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Investments Added to Breakout Labs Life Science Seed Grants

Loose bills of multiple denominations (borman818)26 March 2014. NetScientific in Cambridge, U.K. is adding investment funds for qualified life science enterprises taking part in Breakout Labs to help them advance beyond the initial start-up phase. Under the deal, Breakout Labs portfolio companies fitting into NetScientific’s investment priorities will qualify for $250,000 in follow-on investment beyond Breakout Labs’ $350,000 in seed capital.

Breakout Labs in San Francisco is a project of the Thiel Foundation that aims to provide early-stage financing to life science companies with unconventional, creative, and ground-breaking ideas that would not likely qualify for support by traditional science funding sources, including government agencies. Funds also support platform technologies that can have a broad impact, but lack an immediate commercial pay-back.

Support from Breakout Labs is based on a revolving fund model, with companies receiving seed funds assigning part of their intellectual-property royalties to pay back the initial investment. An alternative is to assign full intellectual property rights to Breakout Labs, in exchange for substantial royalties later on. Some 16 companies so far received Breakout Labs grants.

NetScientific supports companies developing technologies that improve the diagnosis, monitoring, and treatment of chronic disease, particularly solutions that reduce the cost of monitoring and treating those disorders. The company seeks out late-stage translational research from universities, research institutes, and teaching hospitals. It is currently focusing on personalized point-of-care diagnostics and digital telehealth that combines personalized monitoring of chronic conditions with cloud computing and “big-data” analytics.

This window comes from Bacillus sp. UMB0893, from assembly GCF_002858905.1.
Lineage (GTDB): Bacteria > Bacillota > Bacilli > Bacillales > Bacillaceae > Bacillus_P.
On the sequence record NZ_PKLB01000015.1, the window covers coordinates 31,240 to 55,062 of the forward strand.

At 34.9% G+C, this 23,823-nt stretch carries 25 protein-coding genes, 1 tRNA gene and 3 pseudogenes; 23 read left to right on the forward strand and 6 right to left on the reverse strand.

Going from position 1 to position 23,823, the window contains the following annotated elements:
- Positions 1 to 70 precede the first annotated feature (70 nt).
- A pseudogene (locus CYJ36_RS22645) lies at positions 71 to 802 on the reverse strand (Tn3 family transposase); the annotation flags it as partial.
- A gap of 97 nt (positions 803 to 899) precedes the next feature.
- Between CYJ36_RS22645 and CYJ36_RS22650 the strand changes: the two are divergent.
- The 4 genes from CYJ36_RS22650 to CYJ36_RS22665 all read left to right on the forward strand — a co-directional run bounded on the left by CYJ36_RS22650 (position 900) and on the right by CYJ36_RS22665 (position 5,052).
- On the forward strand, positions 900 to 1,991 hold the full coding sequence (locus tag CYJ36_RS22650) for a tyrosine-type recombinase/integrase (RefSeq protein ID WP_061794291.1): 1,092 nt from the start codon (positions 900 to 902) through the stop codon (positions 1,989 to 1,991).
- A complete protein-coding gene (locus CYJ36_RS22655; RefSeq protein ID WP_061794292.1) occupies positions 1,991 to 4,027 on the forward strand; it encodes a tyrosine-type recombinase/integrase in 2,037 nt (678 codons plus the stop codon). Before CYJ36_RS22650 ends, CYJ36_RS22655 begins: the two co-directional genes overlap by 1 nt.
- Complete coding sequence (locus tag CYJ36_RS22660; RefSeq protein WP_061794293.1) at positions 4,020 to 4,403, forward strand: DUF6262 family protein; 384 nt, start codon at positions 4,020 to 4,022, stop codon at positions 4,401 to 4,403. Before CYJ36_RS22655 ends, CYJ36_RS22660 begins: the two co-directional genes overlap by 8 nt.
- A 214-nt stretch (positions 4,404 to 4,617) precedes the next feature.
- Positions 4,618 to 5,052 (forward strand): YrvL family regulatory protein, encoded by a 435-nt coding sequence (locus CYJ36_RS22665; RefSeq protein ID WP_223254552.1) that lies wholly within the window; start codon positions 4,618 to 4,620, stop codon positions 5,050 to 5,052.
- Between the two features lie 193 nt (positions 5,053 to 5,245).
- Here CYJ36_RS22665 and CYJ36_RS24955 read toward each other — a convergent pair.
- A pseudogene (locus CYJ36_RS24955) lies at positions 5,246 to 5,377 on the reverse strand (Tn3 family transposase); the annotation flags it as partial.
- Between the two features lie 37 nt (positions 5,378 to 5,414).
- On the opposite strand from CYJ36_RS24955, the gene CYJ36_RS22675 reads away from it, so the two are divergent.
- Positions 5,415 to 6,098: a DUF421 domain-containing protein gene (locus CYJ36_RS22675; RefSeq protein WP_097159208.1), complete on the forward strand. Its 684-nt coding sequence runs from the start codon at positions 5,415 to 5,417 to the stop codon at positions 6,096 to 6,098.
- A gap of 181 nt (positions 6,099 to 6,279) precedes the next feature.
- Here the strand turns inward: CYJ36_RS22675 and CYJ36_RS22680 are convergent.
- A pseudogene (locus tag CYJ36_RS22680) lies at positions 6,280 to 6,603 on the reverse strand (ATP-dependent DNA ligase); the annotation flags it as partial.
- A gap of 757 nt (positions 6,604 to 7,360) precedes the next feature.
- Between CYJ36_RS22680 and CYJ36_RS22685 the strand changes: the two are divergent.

The first company to receive NetScientific follow-on funds is CytoVale Inc. in South San Francisco, California. CytoVale is developing a diagnostics platform based on single-cell biomarkers. The company’s technology measures changes in the mechanical properties of individual cells when in a diseased state.

The CytoVale platform uses microfluidics, which the company says makes it possible to measure more than 10 biophyical cell markers at a rate in excess of 2,000 cells per second. The technology is based on the research of UCLA bioengineering professor Dino Di Carlo, a co-founder of CytoVale.

The initial grant from Breakout Labs is helping CytoVale develop early diagnostics and detection of sepsis, a potential life-threatening complication of infection. The company also received last year a $200,000 Small Business Innovation Research grant from NIH to advance its diagnostics platform.

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